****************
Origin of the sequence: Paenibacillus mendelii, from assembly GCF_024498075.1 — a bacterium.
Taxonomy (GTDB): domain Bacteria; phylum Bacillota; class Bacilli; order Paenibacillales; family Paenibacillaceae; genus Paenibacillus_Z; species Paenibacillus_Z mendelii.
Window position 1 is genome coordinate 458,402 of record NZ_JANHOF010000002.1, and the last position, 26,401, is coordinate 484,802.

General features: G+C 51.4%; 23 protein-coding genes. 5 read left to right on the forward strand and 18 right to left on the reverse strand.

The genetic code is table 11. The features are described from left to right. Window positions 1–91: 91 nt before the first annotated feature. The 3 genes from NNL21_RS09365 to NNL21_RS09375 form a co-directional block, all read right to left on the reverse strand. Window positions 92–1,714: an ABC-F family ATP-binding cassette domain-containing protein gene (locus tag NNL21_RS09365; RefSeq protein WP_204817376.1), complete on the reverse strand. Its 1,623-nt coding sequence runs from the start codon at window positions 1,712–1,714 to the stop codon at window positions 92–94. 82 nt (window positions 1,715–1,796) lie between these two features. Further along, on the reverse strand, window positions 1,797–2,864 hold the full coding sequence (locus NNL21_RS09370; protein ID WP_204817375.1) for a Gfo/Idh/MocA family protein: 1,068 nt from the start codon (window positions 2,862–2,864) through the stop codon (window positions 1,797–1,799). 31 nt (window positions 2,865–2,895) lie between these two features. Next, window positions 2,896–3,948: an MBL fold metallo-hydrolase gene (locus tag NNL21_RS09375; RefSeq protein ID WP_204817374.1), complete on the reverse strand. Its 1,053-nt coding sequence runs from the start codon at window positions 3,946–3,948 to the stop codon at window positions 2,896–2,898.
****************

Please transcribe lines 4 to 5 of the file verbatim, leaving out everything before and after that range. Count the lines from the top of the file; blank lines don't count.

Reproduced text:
General features: G+C 51.4%; 23 protein-coding genes. 5 read left to right on the forward strand and 18 right to left on the reverse strand.

The genetic code is table 11. The features are described from left to right. Window positions 1–91: 91 nt before the first annotated feature. The 3 genes from NNL21_RS09365 to NNL21_RS09375 form a co-directional block, all read right to left on the reverse strand. Window positions 92–1,714: an ABC-F family ATP-binding cassette domain-containing protein gene (locus tag NNL21_RS09365; RefSeq protein WP_204817376.1), complete on the reverse strand. Its 1,623-nt coding sequence runs from the start codon at window positions 1,712–1,714 to the stop codon at window positions 92–94. 82 nt (window positions 1,715–1,796) lie between these two features. Further along, on the reverse strand, window positions 1,797–2,864 hold the full coding sequence (locus NNL21_RS09370; protein ID WP_204817375.1) for a Gfo/Idh/MocA family protein: 1,068 nt from the start codon (window positions 2,862–2,864) through the stop codon (window positions 1,797–1,799). 31 nt (window positions 2,865–2,895) lie between these two features. Next, window positions 2,896–3,948: an MBL fold metallo-hydrolase gene (locus tag NNL21_RS09375; RefSeq protein ID WP_204817374.1), complete on the reverse strand. Its 1,053-nt coding sequence runs from the start codon at window positions 3,946–3,948 to the stop codon at window positions 2,896–2,898.